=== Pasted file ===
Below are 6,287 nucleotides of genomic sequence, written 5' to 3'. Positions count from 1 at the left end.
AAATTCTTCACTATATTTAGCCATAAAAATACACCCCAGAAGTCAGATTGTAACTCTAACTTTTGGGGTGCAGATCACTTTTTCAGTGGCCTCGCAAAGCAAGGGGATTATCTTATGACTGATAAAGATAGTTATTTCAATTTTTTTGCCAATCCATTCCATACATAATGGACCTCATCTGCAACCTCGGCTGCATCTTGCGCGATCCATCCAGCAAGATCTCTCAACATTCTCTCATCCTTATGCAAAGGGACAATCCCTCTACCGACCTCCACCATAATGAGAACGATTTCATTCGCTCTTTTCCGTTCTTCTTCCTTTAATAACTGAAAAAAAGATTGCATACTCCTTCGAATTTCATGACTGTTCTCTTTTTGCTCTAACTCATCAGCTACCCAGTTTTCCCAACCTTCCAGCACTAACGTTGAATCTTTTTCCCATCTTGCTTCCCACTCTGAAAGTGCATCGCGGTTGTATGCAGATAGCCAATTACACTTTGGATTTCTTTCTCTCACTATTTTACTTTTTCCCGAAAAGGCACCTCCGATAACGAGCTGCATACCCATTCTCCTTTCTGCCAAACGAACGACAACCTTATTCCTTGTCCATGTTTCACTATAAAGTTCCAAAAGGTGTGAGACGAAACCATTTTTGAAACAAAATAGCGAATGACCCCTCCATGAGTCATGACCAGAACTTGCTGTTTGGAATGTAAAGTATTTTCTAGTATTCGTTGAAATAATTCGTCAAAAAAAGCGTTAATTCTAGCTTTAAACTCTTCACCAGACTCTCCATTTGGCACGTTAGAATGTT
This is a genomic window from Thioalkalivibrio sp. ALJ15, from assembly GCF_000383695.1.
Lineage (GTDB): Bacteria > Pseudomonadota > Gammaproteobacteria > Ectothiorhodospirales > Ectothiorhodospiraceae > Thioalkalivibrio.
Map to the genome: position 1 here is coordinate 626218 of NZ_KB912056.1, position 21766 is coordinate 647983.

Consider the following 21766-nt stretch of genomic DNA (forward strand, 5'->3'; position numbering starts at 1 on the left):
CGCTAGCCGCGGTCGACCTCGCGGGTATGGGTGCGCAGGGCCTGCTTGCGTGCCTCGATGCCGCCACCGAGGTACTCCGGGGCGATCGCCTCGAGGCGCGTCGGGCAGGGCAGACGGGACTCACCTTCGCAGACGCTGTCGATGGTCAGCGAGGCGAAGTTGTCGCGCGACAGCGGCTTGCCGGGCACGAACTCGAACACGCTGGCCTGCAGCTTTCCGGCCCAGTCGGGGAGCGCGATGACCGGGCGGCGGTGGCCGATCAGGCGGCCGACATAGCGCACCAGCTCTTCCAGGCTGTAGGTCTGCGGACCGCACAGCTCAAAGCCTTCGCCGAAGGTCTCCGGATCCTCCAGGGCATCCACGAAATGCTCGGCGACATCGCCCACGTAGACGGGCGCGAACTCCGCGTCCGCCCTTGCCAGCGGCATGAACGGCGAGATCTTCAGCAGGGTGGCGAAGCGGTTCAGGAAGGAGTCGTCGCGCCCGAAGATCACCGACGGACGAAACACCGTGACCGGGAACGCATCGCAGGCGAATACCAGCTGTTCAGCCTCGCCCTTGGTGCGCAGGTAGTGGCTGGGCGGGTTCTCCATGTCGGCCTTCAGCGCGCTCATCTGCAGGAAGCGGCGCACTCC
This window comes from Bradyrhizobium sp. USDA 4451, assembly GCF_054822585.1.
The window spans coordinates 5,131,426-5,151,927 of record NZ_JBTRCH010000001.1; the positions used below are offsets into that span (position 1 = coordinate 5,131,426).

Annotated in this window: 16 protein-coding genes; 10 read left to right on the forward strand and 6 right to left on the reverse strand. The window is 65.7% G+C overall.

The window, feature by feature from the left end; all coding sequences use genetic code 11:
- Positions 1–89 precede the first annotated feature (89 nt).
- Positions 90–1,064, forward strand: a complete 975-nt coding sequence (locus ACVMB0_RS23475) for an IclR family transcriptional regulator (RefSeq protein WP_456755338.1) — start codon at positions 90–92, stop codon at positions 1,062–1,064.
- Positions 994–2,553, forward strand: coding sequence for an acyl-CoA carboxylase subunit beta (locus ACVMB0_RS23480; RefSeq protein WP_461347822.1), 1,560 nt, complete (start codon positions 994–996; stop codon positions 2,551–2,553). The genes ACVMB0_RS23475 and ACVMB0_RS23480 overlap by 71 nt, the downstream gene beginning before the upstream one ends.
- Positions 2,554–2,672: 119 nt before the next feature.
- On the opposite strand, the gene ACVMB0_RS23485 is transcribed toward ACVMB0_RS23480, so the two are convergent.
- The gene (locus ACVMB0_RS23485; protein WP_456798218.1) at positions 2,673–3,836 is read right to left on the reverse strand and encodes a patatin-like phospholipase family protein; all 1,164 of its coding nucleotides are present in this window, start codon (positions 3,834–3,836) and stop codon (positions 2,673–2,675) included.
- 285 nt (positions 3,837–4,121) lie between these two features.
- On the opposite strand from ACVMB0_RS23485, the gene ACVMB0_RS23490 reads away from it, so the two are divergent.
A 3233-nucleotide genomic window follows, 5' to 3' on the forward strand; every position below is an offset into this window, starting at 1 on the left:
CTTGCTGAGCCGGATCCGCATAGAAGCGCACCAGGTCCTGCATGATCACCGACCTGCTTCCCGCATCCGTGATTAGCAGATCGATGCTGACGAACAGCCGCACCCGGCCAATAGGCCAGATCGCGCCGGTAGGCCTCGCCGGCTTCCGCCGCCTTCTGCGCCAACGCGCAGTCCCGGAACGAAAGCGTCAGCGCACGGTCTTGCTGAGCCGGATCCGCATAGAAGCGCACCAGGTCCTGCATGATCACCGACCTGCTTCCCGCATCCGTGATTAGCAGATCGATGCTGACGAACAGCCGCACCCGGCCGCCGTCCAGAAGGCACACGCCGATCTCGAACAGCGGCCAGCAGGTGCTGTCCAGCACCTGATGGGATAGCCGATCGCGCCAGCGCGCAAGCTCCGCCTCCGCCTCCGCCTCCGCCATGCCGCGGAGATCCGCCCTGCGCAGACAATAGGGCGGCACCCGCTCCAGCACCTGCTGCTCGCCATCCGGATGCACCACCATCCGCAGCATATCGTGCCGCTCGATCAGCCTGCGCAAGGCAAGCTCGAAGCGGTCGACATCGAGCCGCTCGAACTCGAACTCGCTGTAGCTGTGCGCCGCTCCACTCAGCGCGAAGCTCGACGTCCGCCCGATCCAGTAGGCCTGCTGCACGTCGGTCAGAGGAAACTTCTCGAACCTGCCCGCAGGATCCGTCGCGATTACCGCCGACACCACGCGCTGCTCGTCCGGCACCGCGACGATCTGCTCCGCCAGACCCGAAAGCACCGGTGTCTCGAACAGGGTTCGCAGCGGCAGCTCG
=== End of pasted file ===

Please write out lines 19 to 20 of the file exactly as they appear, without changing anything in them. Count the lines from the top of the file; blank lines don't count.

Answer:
- On the opposite strand from ACVMB0_RS23485, the gene ACVMB0_RS23490 reads away from it, so the two are divergent.
A 3233-nucleotide genomic window follows, 5' to 3' on the forward strand; every position below is an offset into this window, starting at 1 on the left: